Building a Bike Riding Community
TBUG is an incorporated not-for-profit organisation working to build a stronger bike riding community in the Tamar region.You can join for as little as $20. We work with local and state governments and organise rides for all levels from beginners to experienced. Anyone can come along to our rides ….it costs nothing and you are always welcome check out the details on the rides page.
Photo courtesy of Chris Grose and On Your Bike Tours
Our Rides and Cycling Map
TBUG Rides & Cycling Maps
TBUG organises a range of rides to suit all capabilities from beginners to overnight tours. Our aim is simple – to get more people around our region to experience the fun and fitness that comes with riding a bike. Click here to go to our latest rides calendar. Just hover over the date to get more information click on the date to get the full info about the ride.
Our map is a great aid in helping you cycle around Launceston. For the first time, all the off and on-road bike trails and bike lanes are displayed in one simple and easy-to-read map. Get yours today at the Aquatic Centre, Town Hall, Visitor Information Centre, QVMAG, and all the local bike shops. Or you can download it by clicking on the view link just below !!. Thanks to the City of Launceston for their continuing support for this intitiative .
PIcture courtesy of Chris Grose and On Your Bike Tours
Latest TBUG news headlines
Some things that would make Launceston healthier, wealthier and happier
TBUG has long campaigned for a more bike and people friendly city. The evidence is now on our side. Making more room for bikes and pedestrians is not only better for our health and the environment but is much better for business. Once people get out of cars and walk or ride around they they spend more – its as simple as that. TBUG has identified a few key projects to help that happen. With council elections coming up this year think about them when you vote.
Latest TBUG Newsletter out now. Find it here
June 2018 – New Guide for Riding in Tassie.
Check out this great new guide for cycling around Tasmania produced by Bicycle Network Tas. Visit our About Rides page for further details.
Don’t forget!!! becoming a member helps TBUG to organise more rides and supports our campaigns for improved infrastructure, safety and culture for ALL bike riders – recreational, commuter and serious road riders. You can join for as little as $20…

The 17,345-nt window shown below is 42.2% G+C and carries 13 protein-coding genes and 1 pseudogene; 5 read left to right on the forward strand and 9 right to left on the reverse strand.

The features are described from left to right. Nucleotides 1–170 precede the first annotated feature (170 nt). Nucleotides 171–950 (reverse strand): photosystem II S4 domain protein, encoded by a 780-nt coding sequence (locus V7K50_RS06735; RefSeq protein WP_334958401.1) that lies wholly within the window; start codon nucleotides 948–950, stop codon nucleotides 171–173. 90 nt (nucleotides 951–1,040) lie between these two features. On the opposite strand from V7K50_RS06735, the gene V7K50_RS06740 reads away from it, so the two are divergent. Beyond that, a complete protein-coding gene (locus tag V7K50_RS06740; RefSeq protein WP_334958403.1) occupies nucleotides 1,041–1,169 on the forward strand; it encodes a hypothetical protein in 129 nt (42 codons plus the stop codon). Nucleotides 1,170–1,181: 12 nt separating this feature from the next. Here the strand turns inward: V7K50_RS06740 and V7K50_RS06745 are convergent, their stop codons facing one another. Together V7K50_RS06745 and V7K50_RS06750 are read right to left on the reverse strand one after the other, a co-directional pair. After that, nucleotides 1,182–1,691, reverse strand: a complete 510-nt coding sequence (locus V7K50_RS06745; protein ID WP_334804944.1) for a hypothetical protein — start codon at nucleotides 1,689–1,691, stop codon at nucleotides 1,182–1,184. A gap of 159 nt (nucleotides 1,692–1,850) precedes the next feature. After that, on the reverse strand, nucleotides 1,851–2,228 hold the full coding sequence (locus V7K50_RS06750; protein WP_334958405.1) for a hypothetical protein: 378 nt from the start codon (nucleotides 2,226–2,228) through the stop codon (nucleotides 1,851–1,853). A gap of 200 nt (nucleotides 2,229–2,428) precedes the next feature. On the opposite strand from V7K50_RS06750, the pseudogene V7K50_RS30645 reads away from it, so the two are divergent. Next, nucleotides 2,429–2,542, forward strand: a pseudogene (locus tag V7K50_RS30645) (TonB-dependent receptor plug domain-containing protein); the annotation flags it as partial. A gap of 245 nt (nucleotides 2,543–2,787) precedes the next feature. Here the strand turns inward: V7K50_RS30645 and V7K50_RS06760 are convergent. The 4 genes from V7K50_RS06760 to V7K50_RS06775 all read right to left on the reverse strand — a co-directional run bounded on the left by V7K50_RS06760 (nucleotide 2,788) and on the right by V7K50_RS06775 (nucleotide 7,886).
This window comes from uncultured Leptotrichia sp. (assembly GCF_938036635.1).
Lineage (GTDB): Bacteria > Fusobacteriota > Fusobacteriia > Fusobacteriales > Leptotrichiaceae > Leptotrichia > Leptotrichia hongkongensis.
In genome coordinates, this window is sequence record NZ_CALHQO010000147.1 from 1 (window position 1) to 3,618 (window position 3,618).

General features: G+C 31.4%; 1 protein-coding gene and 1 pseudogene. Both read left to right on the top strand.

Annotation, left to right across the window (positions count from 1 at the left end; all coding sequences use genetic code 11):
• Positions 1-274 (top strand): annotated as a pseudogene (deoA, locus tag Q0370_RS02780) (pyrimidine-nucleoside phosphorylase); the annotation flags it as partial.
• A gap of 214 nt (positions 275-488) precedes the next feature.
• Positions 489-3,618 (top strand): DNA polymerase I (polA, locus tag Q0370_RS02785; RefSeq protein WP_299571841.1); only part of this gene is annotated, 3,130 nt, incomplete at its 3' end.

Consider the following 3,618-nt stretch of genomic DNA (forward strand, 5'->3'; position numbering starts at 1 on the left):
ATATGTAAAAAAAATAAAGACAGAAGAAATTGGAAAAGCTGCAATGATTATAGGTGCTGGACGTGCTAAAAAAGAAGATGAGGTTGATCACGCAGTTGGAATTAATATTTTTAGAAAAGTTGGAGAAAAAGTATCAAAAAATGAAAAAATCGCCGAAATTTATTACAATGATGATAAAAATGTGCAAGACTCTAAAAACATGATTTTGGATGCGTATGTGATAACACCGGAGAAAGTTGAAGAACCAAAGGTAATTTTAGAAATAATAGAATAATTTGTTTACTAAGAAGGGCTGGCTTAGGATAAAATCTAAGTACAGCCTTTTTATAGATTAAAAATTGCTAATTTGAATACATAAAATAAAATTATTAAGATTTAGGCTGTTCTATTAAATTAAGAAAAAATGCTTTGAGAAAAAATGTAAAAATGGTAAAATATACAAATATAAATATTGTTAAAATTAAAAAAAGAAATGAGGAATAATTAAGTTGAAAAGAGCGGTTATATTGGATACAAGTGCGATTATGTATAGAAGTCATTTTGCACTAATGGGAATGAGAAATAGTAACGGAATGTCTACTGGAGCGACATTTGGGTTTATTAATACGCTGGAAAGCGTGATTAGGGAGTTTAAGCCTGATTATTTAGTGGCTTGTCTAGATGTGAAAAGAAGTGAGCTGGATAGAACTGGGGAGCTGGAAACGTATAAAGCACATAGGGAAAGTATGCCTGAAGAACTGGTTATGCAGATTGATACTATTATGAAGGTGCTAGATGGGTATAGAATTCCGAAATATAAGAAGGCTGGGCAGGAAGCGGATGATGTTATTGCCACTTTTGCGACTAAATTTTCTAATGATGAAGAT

If you would like to be on our mailing list to receive out newsletters and other emails regarding events please click to signup today. Keep up to date on local cycling news with TBUG
TBUG takes road safety very seriously. We believe that bike riders just like drivers have an obligation to obey all road rules and other related laws such always wearing a helmet and using lights. Responsible behaviour on the part of cyclists is a is a vital part of developing a stronger bike culture in our region.
For example TBUG has worked closely with other organisations such as Cycling Tasmania, Bicycle Network and Cycling South to lobby the state government to agree that bikes can be ridden across pedestrian crossings. For further details click here
Some key road rules for cyclists
You are not permitted to ride within 2 metres of the rear of a moving motor vehicle continuously for more than 200m. Riders are not permitted to be towed by another vehicle or hold onto a moving vehicle.
To be more visible on the road cyclists you are allowed to ride to the front of queued traffic and ride 2 abreast. Be patient and use common sense.
Cyclists can pass on the left of traffic banked up at lights provided cars are not indicating to do a left hand turn. Stop before the same holding line or in the green box . However the law is not entirely clear so take care. Tbug has sought clarification on this issue from the state government. More information will be posted soon.
In Tasmania, cyclists are allowed to ride on the footpath, unless marked otherwise; pedestrians have the right of way and both users should keep to the left.
US Research has found that running a full time light is better than no light at all. A flashing tail light is safer than a steady (always on) tail light. A steady light worn on your ankle or heel makes you even more conspicuous. Colourful (and fluorescent) clothing is fine for the torso, but even better at letting people know you’re a cyclist, is wearing fluorescent on your legs!